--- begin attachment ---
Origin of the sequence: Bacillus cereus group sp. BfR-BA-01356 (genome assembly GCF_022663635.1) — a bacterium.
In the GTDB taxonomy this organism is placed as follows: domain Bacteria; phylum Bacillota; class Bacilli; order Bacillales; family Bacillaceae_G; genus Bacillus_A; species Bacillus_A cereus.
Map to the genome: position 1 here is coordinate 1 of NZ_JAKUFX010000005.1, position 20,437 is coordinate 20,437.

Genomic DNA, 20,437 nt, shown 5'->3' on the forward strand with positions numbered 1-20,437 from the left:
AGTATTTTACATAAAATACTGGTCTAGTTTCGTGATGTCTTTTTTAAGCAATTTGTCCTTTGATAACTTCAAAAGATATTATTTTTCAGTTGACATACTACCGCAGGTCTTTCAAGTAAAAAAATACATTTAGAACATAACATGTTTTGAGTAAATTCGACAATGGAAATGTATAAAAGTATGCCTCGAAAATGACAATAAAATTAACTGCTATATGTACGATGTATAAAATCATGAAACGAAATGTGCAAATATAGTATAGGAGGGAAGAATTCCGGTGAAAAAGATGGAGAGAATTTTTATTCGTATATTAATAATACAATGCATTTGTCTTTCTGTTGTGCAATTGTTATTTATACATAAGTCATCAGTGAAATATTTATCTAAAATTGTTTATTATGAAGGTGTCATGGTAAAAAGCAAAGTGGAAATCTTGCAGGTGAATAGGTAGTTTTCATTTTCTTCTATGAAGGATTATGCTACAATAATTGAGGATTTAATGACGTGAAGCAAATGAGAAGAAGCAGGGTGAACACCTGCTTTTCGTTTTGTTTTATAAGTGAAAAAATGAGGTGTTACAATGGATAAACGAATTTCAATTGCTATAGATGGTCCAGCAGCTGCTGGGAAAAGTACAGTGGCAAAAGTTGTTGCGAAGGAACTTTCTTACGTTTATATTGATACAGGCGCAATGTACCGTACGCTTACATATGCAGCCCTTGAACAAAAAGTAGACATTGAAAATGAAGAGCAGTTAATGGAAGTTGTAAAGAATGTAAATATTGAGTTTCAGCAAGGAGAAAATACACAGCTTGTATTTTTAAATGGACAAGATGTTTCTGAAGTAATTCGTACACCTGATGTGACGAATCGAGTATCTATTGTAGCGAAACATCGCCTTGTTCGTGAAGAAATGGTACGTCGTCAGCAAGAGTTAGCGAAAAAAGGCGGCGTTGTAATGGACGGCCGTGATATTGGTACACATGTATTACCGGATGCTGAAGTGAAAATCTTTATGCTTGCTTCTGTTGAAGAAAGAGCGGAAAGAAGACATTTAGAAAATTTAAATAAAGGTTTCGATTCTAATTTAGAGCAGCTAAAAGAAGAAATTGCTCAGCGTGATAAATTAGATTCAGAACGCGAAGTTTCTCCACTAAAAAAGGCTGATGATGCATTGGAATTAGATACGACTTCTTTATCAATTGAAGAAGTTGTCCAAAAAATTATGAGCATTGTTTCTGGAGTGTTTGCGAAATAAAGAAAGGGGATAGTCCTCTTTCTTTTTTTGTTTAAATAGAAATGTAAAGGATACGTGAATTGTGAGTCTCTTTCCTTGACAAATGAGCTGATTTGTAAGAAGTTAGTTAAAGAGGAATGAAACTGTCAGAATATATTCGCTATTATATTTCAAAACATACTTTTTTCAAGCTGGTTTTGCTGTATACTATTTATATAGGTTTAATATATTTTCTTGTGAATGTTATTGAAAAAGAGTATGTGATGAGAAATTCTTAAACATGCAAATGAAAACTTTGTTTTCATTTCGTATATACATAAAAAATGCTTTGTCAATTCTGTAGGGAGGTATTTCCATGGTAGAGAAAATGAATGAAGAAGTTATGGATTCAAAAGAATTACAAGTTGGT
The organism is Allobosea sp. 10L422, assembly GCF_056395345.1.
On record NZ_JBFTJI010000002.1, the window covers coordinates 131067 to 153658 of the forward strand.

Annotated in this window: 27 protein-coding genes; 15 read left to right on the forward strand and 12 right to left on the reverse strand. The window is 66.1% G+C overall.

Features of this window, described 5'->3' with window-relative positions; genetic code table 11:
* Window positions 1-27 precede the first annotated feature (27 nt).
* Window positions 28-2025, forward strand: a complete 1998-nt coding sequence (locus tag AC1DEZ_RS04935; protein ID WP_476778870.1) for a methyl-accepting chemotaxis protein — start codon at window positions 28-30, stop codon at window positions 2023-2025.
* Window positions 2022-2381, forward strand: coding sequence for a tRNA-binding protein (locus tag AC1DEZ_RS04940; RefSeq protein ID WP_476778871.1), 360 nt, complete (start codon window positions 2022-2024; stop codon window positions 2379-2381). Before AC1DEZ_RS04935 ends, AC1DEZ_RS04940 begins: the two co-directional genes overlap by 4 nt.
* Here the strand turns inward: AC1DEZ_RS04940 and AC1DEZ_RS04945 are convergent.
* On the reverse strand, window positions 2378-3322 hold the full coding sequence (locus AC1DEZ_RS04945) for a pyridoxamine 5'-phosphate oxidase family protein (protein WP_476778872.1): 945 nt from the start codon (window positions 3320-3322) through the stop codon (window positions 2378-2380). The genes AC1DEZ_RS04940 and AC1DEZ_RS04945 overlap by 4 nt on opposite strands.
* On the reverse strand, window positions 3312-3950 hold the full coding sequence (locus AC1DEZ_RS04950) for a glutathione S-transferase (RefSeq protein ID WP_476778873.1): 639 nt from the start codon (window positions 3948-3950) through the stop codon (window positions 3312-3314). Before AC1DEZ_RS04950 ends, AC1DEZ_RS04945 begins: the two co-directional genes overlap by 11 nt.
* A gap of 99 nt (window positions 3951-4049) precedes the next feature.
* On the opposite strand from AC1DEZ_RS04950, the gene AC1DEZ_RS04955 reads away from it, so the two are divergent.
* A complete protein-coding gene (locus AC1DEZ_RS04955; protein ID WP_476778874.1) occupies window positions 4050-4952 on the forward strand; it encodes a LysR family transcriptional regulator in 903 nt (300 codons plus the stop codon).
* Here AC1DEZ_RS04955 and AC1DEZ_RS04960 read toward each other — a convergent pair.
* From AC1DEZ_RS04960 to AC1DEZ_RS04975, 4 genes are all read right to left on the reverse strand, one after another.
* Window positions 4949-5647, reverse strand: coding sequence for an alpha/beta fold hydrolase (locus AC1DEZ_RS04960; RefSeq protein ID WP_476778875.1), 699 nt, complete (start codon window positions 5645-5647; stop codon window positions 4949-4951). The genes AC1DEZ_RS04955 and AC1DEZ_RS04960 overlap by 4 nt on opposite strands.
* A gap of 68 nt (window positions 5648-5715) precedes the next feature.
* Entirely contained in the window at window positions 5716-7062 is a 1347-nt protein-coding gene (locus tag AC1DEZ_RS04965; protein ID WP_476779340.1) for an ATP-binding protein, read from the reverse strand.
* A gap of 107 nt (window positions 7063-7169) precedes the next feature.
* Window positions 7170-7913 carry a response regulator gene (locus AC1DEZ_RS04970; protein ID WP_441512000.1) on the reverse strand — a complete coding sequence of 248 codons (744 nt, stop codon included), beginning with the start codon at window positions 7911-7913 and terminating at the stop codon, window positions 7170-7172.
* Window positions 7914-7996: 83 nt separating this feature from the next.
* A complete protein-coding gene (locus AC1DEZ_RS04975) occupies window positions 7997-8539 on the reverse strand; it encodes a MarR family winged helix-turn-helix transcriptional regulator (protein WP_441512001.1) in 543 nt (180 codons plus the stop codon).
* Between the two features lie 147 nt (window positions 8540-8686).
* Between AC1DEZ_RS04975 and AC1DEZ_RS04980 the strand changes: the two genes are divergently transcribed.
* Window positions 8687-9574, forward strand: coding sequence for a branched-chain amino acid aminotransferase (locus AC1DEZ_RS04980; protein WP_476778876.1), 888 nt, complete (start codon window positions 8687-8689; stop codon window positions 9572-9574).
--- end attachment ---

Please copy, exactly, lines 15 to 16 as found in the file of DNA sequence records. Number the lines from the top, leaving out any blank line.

* On the reverse strand, window positions 3312-3950 hold the full coding sequence (locus AC1DEZ_RS04950) for a glutathione S-transferase (RefSeq protein ID WP_476778873.1): 639 nt from the start codon (window positions 3948-3950) through the stop codon (window positions 3312-3314). Before AC1DEZ_RS04950 ends, AC1DEZ_RS04945 begins: the two co-directional genes overlap by 11 nt.
* A gap of 99 nt (window positions 3951-4049) precedes the next feature.